Drug-facilitated sexual assault is generally used to define situations in which victims are subjected to nonconsensual sexual acts while they are incapacitated or unconscious due to the effects of alcohol and/or other drugs and are therefore, prevented from resisting and/or are unable to give consent.

Monday, July 26, 2010

women supporting women

The word partner means a lot to both of us. We are very blessed to have loving partners at home who support our work and believe that if it takes an airplane to get us to where we need to be then they will be glad to hold down the fort until we return home. We also have been blessed with our friendship, which over the past 20 years has morphed into one of the most significant partnerships in each of our lives. So when we started to form partnerships through our work we thought long and hard about the standard. Do they have a strong value system regarding their work? Are they advocates for college students? Do they look to empower women? Would we be proud to put our name with theirs?

When the chance to form a partnership with Delta Gamma Women's Fraternity presented itself (read more here), we could not pass it up. Delta Gamma is a premier women's organization serving college age women and their alumnae. This is a new adventure for us but feels very familiar because for years, we have worked closely with members of the organization in chapters all over the country. Our Social Outreach Coordinator and former intern extraordinaire, Sabrina is a sister of DG and long before our blessed union took place they were supporting the No Woman Left Behind Campaign.

The philosophy of our work is that one student being sexually assaulted is too many and one student can help change their campus culture. So in the coming months as we meet more motivated DG's looking to be that "one student" who will leave her campus better than she found it we are filled with excitement considering the possibilities. We are honored and flattered to put our name with theirs and think it speaks volumes about a women's organization that is clearly committed to empowering their members and working to end sexual violence on campus.

Thursday, July 22, 2010

RAINN: The Secret

We've recently been given the opportunity to work with a group of girls who are younger than the high school and college age demographic that we're used to speaking with and so this PSA is expecially touching. While this piece is beautiful, encouraging and unfortunately necessary I can't help but have an extremely deep and irrational rage toward any person who would touch or harm a child in any way.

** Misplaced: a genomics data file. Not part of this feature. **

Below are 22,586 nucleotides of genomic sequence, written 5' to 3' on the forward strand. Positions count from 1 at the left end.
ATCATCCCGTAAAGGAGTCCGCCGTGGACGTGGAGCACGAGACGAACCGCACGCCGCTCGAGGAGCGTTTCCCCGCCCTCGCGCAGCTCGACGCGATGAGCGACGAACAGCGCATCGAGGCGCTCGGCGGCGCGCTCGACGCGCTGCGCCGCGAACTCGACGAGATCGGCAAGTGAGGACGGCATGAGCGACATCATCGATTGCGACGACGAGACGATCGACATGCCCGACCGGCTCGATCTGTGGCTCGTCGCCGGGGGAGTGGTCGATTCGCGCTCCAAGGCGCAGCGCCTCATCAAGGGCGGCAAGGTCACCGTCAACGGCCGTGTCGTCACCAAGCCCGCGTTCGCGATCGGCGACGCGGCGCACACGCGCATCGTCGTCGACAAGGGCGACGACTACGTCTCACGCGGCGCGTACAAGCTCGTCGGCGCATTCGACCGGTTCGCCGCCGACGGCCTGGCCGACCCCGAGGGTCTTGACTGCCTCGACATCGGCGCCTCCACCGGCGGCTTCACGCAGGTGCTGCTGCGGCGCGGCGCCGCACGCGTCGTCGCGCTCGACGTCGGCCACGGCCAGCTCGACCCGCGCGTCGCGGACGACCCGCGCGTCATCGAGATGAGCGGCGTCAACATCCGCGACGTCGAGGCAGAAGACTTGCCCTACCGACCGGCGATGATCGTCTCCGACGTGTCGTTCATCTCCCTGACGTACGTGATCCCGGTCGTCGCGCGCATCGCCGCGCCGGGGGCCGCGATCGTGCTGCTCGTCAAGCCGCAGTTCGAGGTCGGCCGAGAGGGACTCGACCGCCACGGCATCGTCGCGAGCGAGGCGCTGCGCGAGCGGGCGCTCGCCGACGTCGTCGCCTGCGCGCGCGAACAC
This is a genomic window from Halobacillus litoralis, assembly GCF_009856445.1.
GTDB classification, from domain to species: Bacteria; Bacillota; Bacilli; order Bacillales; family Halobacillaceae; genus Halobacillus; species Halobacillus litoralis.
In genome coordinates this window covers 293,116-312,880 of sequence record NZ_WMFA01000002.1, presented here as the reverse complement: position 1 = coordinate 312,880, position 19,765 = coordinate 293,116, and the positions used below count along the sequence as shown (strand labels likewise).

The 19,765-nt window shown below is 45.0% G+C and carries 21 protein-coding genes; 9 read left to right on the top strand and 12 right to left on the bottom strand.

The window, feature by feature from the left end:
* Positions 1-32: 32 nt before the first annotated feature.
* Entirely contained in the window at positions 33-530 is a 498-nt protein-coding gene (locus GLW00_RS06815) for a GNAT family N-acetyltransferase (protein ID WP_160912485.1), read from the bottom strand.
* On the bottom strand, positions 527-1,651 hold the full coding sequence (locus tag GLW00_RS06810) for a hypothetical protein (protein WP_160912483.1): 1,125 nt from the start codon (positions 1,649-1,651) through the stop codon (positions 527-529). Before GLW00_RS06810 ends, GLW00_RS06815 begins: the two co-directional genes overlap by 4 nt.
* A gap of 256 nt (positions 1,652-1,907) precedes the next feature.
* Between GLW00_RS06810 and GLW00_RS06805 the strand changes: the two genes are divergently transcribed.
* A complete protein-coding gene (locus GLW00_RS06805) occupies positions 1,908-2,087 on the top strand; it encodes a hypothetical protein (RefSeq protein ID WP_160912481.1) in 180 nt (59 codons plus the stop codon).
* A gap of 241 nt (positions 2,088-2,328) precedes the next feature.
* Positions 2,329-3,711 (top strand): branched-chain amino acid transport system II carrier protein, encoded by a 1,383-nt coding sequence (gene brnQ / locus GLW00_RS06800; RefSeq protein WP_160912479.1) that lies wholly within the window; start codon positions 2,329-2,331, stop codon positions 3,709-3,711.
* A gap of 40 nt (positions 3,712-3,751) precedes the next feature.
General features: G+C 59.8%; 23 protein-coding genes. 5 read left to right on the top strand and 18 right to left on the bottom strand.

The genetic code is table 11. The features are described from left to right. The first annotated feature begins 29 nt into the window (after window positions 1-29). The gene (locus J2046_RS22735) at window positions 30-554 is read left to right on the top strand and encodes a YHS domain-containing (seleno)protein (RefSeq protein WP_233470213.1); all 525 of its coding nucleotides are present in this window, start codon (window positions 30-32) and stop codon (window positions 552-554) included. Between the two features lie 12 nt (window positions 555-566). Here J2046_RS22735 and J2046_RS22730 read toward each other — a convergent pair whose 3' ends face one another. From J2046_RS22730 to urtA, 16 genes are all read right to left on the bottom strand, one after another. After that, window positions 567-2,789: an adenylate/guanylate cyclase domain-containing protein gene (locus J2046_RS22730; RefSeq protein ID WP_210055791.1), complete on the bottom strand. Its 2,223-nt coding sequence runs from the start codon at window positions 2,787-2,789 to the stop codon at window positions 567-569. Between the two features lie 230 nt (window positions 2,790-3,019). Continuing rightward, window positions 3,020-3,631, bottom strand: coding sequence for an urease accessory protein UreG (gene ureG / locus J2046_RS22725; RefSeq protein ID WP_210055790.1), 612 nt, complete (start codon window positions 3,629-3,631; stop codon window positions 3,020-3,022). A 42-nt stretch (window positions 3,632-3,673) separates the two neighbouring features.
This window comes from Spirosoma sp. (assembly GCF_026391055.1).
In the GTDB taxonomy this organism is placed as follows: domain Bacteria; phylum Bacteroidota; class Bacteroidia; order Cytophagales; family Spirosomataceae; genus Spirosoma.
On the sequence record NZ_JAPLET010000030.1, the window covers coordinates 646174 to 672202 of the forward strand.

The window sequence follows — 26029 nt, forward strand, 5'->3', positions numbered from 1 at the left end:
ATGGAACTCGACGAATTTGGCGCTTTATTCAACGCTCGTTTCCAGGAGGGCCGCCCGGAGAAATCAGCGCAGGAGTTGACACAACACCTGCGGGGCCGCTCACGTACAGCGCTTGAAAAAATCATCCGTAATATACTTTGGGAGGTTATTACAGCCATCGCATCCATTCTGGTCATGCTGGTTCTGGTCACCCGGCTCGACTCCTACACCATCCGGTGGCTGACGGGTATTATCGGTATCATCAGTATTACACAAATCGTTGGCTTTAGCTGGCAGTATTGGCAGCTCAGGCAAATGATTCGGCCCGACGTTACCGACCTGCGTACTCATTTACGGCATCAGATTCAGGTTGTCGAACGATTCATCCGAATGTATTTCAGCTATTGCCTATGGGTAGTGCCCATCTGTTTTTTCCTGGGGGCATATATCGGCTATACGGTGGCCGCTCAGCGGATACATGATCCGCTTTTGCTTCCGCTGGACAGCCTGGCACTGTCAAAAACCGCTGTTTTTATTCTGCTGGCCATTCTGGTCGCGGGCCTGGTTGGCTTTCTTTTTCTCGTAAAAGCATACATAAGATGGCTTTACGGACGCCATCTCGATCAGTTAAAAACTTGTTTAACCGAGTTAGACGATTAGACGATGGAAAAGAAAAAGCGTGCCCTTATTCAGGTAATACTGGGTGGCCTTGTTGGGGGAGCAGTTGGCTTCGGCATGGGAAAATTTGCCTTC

Tuesday, July 20, 2010

little blue buddha

We moved into our new digs this week. Having a space aside from our respective home office’s feels good, strange, exciting and scary all at once, it’s kind of like when we moved into the dorms on campus together-- a new chapter in our lives with endless potential. Fast forward fifteen years and we are on chapter 27 or so and we’re roomies again! Sans the bunk beds, excessive use of contact paper and crate full of 10 for $1 Ramen.

We fully understand that an office is just a space, but right now it feels like so much more. It represents the next phase of our journey and with the help of many wonderful people who we respect, admire and adore, we are moving forward at full speed. Our for-profit work is taking an ambitious and creative ride. We’re partnering with several passionate people and organizations to share our message with the masses and help build a safer and more sexually empowered culture. Unite for Change is, well it’s changing. After years of wishing and planning the not-for-profit side of our work is now a much bigger focus. It feels like our professional dreams are within reach and that alone is worth celebrating. With a strict non-profit budget we decided on a small simple gift to ourselves to honor this new phase and sort of mark our new space, it’s a little blue Buddha statue that sits on our desk. It’s quirky, curious and absolutely perfect. The Buddha statue is said to symbolize enlightenment, belief and hope and while we don’t expect our teensy $5 desk ornament to be a sign of all these things it is a reminder that we will remain hungry for hope until everyone is fed.

Peace, love and enlightenment,

Thursday, July 01, 2010

New legislation will require cruise ships to carry rape kits and provide passengers with free, confidential access to 24 hour hotlines

Congratulations to International Cruise Victims (and especially our pal Laurie Dishman), Rep. Matsui and to all the cruise victims, survivors and their families who have worked tirelessly to improve cruise ship safety. We are one step closer because of you!

Cruise ship security bill clears Congress
By Emanuella Grinberg, CNNJuly 1, 2010 8:26 p.m. EDT

(CNN) -- A bill that requires cruise ships to tighten security measures and report alleged crimes is awaiting President Obama's approval.

The Senate on Wednesday passed the Cruise Vessel Security and Safety Act, after it received broad bipartisan support in the House with a vote of 416-4 last year.

Peepholes on cabin doors, rails no lower than 42 inches and information packets on how to report crimes are some of the changes commercial cruise passengers can expect to see after the legislation takes effect. Ships built after the legislation's passage also must be equipped with security latched and time-sensitive key technology.

The bill, authored by Rep. Doris Matsui, D-California, and Sen. John Kerry, D-Massachusetts, applies to all ships that dock in U.S. ports. Those ships will also be required to immediately report incidents to the FBI or the U.S. Coast Guard, whether the incident occurs on the high seas or at port.

"Current law doesn't pass the test of providing common-sense security measures to the traveling public or to help protect them from crimes committed aboard ships," Matsui said in a statement Wednesday. "Moreover, current law does not provide the support victims and their families need in the event of a disaster. This legislation is critical to providing the security and safety measures that all Americans need and deserve."